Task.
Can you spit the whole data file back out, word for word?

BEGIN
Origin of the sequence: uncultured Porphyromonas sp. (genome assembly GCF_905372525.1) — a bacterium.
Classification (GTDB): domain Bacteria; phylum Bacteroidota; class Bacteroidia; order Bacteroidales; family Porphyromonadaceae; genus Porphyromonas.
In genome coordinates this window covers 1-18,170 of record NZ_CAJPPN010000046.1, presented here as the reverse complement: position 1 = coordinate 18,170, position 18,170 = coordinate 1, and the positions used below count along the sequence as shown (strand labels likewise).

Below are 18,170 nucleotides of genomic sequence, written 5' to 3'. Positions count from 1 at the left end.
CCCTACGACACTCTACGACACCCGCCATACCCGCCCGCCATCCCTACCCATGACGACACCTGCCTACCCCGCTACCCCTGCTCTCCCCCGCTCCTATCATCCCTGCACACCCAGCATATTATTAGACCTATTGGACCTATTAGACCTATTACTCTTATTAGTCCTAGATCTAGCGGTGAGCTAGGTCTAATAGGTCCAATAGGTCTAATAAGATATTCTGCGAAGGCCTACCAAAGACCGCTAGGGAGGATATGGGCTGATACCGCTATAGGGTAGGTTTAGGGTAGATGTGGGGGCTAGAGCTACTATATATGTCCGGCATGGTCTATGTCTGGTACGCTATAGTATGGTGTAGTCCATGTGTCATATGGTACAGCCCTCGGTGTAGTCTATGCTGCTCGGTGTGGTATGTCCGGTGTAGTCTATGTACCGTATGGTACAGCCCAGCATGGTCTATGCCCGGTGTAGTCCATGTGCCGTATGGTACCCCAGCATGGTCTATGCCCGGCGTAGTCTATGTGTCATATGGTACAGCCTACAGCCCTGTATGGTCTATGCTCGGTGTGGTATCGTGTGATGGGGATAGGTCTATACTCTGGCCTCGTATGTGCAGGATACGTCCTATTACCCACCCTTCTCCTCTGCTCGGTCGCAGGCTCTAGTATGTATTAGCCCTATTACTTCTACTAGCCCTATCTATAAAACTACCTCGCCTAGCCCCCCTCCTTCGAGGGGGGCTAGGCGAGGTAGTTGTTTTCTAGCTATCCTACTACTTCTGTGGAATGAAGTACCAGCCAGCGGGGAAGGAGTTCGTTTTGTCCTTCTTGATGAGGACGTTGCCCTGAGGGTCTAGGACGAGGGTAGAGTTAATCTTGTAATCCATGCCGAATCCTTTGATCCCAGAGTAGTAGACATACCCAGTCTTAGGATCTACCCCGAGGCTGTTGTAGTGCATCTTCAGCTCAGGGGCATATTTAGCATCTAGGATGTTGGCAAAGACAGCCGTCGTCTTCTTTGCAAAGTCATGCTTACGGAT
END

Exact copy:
Origin of the sequence: uncultured Porphyromonas sp. (genome assembly GCF_905372525.1) — a bacterium.
Classification (GTDB): domain Bacteria; phylum Bacteroidota; class Bacteroidia; order Bacteroidales; family Porphyromonadaceae; genus Porphyromonas.
In genome coordinates this window covers 1-18,170 of record NZ_CAJPPN010000046.1, presented here as the reverse complement: position 1 = coordinate 18,170, position 18,170 = coordinate 1, and the positions used below count along the sequence as shown (strand labels likewise).

Below are 18,170 nucleotides of genomic sequence, written 5' to 3'. Positions count from 1 at the left end.
CCCTACGACACTCTACGACACCCGCCATACCCGCCCGCCATCCCTACCCATGACGACACCTGCCTACCCCGCTACCCCTGCTCTCCCCCGCTCCTATCATCCCTGCACACCCAGCATATTATTAGACCTATTGGACCTATTAGACCTATTACTCTTATTAGTCCTAGATCTAGCGGTGAGCTAGGTCTAATAGGTCCAATAGGTCTAATAAGATATTCTGCGAAGGCCTACCAAAGACCGCTAGGGAGGATATGGGCTGATACCGCTATAGGGTAGGTTTAGGGTAGATGTGGGGGCTAGAGCTACTATATATGTCCGGCATGGTCTATGTCTGGTACGCTATAGTATGGTGTAGTCCATGTGTCATATGGTACAGCCCTCGGTGTAGTCTATGCTGCTCGGTGTGGTATGTCCGGTGTAGTCTATGTACCGTATGGTACAGCCCAGCATGGTCTATGCCCGGTGTAGTCCATGTGCCGTATGGTACCCCAGCATGGTCTATGCCCGGCGTAGTCTATGTGTCATATGGTACAGCCTACAGCCCTGTATGGTCTATGCTCGGTGTGGTATCGTGTGATGGGGATAGGTCTATACTCTGGCCTCGTATGTGCAGGATACGTCCTATTACCCACCCTTCTCCTCTGCTCGGTCGCAGGCTCTAGTATGTATTAGCCCTATTACTTCTACTAGCCCTATCTATAAAACTACCTCGCCTAGCCCCCCTCCTTCGAGGGGGGCTAGGCGAGGTAGTTGTTTTCTAGCTATCCTACTACTTCTGTGGAATGAAGTACCAGCCAGCGGGGAAGGAGTTCGTTTTGTCCTTCTTGATGAGGACGTTGCCCTGAGGGTCTAGGACGAGGGTAGAGTTAATCTTGTAATCCATGCCGAATCCTTTGATCCCAGAGTAGTAGACATACCCAGTCTTAGGATCTACCCCGAGGCTGTTGTAGTGCATCTTCAGCTCAGGGGCATATTTAGCATCTAGGATGTTGGCAAAGACAGCCGTCGTCTTCTTTGCAAAGTCATGCTTACGGAT